By Kenneth W. Harrow
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Additional resources for African Cinema: Postcolonial and Feminist Readings
37 Although there are important differences between Pepper’s protodramatic science ﬁctions and Morton’s more loosely conceived form of phantasmagorical theater, both gave their popular scientiﬁc entertainments a visual grammar that is still being adapted for science ﬁction cinema more than a century later. ”39 A more detailed description of “A Strange Lecture” can be found in Pepper’s The True History of the Ghost; and all about Metempsychosis (1890), which traces the etiology of the stage design for the lecture’s ghost illusion from its genesis in a model constructed by Henry Dircks some years earlier to the improvements suggested by Pepper and Sylvester.
22 In so many of the settings for popular scientiﬁc display this was not only ﬁguratively but literally the case. ”23 Like the natural magicians whose instruments they inherited, popular science demonstrators did not concern themselves with demonstrating scientiﬁc process. 24 In order to intensify viewers’ experience of these objects and phenomena, popular science lecturers utilized all the techniques known to the conjuring professions for eliciting surprise and curiosity. To illustrate the advantages of a demonstration that conceals its modus operandi over one that does not, Brewster offers the example of the distorted image that is reﬂected in a mirror whose surface has a variable curvature.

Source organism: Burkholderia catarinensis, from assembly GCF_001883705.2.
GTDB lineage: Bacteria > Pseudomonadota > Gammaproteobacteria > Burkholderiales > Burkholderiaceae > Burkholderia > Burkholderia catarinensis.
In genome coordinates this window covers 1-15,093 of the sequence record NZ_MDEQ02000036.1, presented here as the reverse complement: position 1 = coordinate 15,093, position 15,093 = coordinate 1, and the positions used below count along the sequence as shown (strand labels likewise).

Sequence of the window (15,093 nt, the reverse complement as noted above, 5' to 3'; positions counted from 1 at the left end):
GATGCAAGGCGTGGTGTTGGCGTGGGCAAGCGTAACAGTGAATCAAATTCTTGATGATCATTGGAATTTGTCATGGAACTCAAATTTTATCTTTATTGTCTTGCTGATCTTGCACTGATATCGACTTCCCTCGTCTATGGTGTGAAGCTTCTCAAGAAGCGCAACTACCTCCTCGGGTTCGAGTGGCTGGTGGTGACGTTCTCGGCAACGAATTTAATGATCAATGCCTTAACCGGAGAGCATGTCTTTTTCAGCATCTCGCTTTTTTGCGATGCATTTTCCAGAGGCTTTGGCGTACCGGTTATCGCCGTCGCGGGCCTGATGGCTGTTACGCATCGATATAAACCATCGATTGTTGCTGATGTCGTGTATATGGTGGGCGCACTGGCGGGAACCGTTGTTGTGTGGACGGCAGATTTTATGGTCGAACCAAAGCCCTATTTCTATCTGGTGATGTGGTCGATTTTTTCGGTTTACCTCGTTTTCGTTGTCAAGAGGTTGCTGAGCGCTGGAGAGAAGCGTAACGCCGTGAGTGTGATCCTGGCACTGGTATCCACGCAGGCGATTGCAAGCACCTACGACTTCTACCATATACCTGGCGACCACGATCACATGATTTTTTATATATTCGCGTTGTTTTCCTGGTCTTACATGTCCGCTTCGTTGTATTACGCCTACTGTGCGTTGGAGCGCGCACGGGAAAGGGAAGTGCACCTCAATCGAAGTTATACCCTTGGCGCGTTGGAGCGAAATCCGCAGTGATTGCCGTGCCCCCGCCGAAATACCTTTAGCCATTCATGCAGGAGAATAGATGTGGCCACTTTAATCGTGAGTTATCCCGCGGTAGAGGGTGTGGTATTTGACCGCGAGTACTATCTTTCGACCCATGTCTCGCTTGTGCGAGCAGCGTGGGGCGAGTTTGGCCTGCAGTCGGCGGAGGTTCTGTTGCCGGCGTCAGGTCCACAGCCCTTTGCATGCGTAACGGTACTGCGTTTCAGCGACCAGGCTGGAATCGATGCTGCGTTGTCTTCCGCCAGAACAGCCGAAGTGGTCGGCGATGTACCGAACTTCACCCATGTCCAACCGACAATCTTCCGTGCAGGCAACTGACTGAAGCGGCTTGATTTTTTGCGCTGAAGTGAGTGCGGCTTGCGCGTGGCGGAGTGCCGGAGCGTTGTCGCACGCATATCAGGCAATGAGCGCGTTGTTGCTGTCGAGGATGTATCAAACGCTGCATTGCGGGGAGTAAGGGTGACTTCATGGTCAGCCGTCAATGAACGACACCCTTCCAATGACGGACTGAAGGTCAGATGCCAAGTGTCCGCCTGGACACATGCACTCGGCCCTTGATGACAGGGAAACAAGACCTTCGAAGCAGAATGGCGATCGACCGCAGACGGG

A single point well made and well wrought out in a short article suits them better than exhaustive essays; and facts, rather than theories are sought by them. ”94 Clearly, the transformation of “facts” into the short, illustrated articles favored by Scientiﬁc American did not involve the same process of translation as that used to produce the lengthier, more theoretically inclined essays found in other journals. The key to understanding this difference—and to understanding how the knowledges and forms of engagement associated with the connoisseurship of effects were organized in this magazine—lies in identifying the different attitudes to reception that these two forms of translation implied.